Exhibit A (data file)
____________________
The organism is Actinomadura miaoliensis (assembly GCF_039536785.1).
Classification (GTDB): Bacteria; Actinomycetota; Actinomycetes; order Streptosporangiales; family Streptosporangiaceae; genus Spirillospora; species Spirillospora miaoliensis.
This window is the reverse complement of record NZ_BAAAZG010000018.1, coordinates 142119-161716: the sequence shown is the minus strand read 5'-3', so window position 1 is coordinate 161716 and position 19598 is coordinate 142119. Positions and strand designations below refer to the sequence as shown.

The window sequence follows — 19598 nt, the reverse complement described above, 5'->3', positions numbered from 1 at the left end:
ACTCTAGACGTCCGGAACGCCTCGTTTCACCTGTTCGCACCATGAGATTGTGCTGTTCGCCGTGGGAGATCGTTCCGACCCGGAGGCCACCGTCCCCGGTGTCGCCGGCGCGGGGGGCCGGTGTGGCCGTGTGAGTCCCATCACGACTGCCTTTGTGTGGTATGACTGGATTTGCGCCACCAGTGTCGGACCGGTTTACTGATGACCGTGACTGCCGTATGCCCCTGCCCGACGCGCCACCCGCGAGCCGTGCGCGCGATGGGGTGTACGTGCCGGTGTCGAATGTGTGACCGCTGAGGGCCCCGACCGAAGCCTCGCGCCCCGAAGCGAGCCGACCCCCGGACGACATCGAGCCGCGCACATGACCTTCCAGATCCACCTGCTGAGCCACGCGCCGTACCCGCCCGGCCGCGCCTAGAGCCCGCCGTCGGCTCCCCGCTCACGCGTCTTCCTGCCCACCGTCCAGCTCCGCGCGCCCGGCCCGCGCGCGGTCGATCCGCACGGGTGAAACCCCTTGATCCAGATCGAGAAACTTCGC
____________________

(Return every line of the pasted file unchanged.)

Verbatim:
The organism is Actinomadura miaoliensis (assembly GCF_039536785.1).
Classification (GTDB): Bacteria; Actinomycetota; Actinomycetes; order Streptosporangiales; family Streptosporangiaceae; genus Spirillospora; species Spirillospora miaoliensis.
This window is the reverse complement of record NZ_BAAAZG010000018.1, coordinates 142119-161716: the sequence shown is the minus strand read 5'-3', so window position 1 is coordinate 161716 and position 19598 is coordinate 142119. Positions and strand designations below refer to the sequence as shown.

The window sequence follows — 19598 nt, the reverse complement described above, 5'->3', positions numbered from 1 at the left end:
ACTCTAGACGTCCGGAACGCCTCGTTTCACCTGTTCGCACCATGAGATTGTGCTGTTCGCCGTGGGAGATCGTTCCGACCCGGAGGCCACCGTCCCCGGTGTCGCCGGCGCGGGGGGCCGGTGTGGCCGTGTGAGTCCCATCACGACTGCCTTTGTGTGGTATGACTGGATTTGCGCCACCAGTGTCGGACCGGTTTACTGATGACCGTGACTGCCGTATGCCCCTGCCCGACGCGCCACCCGCGAGCCGTGCGCGCGATGGGGTGTACGTGCCGGTGTCGAATGTGTGACCGCTGAGGGCCCCGACCGAAGCCTCGCGCCCCGAAGCGAGCCGACCCCCGGACGACATCGAGCCGCGCACATGACCTTCCAGATCCACCTGCTGAGCCACGCGCCGTACCCGCCCGGCCGCGCCTAGAGCCCGCCGTCGGCTCCCCGCTCACGCGTCTTCCTGCCCACCGTCCAGCTCCGCGCGCCCGGCCCGCGCGCGGTCGATCCGCACGGGTGAAACCCCTTGATCCAGATCGAGAAACTTCGC